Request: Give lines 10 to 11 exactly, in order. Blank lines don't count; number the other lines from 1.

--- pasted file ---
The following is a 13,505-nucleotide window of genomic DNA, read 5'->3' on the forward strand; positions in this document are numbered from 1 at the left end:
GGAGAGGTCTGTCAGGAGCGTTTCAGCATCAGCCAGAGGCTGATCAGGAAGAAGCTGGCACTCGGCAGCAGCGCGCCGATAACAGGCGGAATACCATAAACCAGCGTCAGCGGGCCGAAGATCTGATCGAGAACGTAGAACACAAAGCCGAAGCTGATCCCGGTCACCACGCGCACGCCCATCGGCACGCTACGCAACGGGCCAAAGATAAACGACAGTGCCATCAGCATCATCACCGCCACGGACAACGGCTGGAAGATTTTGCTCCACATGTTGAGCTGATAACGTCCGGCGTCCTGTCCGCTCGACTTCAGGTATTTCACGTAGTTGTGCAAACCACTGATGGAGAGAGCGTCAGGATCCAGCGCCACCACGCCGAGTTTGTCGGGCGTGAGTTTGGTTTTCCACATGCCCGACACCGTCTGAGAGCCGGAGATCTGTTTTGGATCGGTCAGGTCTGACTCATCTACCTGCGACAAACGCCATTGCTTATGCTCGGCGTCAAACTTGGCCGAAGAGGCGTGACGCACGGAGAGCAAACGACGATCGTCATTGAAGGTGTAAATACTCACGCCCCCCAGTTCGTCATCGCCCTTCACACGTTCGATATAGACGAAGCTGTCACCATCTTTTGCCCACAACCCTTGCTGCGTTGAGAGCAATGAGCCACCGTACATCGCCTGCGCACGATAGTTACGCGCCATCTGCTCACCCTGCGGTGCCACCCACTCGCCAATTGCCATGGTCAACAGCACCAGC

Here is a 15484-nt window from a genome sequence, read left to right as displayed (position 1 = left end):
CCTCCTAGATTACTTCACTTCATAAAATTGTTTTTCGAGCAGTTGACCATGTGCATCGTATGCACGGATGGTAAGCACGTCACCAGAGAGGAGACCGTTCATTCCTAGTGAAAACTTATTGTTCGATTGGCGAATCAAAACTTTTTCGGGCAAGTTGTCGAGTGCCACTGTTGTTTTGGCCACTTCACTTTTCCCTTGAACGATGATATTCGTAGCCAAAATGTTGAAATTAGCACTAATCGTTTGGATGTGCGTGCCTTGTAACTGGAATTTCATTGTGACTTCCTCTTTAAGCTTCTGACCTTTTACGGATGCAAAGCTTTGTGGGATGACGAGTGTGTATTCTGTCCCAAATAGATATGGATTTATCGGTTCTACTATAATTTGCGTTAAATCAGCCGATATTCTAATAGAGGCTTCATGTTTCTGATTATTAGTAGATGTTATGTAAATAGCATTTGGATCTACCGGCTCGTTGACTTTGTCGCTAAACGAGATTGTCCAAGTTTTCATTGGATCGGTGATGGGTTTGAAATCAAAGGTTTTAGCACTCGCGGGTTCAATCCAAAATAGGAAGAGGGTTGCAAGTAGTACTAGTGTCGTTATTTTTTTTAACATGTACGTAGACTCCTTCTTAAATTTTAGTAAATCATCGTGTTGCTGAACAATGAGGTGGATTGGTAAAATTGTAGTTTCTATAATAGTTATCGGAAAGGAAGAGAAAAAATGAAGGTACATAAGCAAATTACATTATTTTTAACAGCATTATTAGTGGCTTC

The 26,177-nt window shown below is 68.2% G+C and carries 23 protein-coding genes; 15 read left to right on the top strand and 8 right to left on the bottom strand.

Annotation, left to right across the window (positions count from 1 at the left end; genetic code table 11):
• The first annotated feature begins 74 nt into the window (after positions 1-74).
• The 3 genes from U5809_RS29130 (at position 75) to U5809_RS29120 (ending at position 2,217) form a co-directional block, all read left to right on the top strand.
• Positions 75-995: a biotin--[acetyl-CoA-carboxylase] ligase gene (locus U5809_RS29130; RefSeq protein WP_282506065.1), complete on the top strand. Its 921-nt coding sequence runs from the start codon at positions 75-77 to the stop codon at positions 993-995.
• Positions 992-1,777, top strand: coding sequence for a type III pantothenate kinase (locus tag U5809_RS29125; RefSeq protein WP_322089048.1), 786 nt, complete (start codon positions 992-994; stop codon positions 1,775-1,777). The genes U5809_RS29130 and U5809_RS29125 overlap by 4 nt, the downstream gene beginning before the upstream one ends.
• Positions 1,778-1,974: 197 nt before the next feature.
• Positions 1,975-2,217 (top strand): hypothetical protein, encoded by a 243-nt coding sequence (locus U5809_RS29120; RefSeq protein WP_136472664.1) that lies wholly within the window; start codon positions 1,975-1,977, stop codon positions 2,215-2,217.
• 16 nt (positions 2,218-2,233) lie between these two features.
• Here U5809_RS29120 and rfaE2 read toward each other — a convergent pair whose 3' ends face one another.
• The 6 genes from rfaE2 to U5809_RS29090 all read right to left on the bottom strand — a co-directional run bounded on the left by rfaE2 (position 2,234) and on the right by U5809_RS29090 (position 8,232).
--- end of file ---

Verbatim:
• Positions 992-1,777, top strand: coding sequence for a type III pantothenate kinase (locus tag U5809_RS29125; RefSeq protein WP_322089048.1), 786 nt, complete (start codon positions 992-994; stop codon positions 1,775-1,777). The genes U5809_RS29130 and U5809_RS29125 overlap by 4 nt, the downstream gene beginning before the upstream one ends.
• Positions 1,778-1,974: 197 nt before the next feature.